And that is how we like it. For god’s sake let us at least hang on to that, OK?

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The Creative Epiphany – The Schizophrenic Artist With Her Hair on Fire

?????????? Mixed media Collage titled “Broken Road” by Jo Ann Brown-Scott, copyright 2014

Remember a couple weeks ago I was talking about the creative person who changes his/her style and cannot please everyone in the process? I said it is no one’s business but your own how you paint, what you paint, and what direction your unique evolutionary process takes you. OK that is a given. But some of us do it a little differently, so it’s no wonder the innocent viewer is confused. This “being a creative artist”, meaning any kind of creative person at all, is multi-faceted, and it not only goes deep, it goes very wide, and then it goes deeper again. If you were fracking for the good stuff, the core, the gem of being an artist, you’d have to go in from the side as well as going deep. Very seldom do you get a gusher, and rarely when you do, it is not just about the art. There is just so much else down there….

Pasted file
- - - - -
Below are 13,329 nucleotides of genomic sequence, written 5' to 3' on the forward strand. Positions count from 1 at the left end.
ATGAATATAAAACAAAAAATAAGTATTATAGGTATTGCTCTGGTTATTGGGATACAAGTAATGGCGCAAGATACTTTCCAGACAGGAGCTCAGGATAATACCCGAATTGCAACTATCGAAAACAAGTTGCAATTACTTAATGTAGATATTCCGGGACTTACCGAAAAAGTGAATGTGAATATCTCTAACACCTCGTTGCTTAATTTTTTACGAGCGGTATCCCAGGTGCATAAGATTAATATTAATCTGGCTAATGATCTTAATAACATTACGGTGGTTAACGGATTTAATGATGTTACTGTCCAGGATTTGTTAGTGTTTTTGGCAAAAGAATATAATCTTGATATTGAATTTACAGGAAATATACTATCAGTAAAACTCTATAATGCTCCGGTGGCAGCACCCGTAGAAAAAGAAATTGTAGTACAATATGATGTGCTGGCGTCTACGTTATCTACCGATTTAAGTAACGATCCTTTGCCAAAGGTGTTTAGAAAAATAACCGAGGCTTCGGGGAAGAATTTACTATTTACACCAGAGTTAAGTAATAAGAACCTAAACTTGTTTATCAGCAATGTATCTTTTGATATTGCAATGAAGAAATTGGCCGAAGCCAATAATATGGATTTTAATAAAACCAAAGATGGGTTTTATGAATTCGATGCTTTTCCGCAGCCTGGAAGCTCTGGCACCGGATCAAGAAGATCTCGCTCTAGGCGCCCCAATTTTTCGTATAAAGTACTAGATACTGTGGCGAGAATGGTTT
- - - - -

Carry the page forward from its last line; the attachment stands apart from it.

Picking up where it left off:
So – your evolution within your creativity is your journey – your adventure – and no one else will ever truly grasp your struggle with it. Some people follow a straight path, sensible and logical, one style morphing slowly into another, evolving sanely; others do not. They take the broken road. Being an artist, writer, musician (such as the ones who are in the symphony orchestra but play rock & roll for fun), of many styles, all running consecutively throughout your career is insanely different and only once in a great while at some special intersection does it feel the same as those who go in the straight line. You do move forward, but in a more exhaustive frenetic pace. I guess you could put it this way – you are evolving as an artist just fine, thank you very much, but in so many arenas that you jump from one arena to the other as they all race along neck to neck in a parallel line, often changing lanes in the same day, because you could not possibly live long enough to wait until one style runs its course before you start on another. You are too impatient for that! You need to be trying out lots of ideas at once to see which one sticks and becomes the money -maker or the emotional shaker. You are a three-ring circus, a one-man band, or in the extreme a psycho artist with your hair on fire. I actually think many fine artists of the painting variety do this, and they are on fire in a good way. If you can manage the chaos it works to your advantage since one style or avenue of creativity feeds on the other, and is enhanced by the proximity of all the other creative outlets you are pursuing. So you multi-task and you get more done than if you did not. That is the fun part.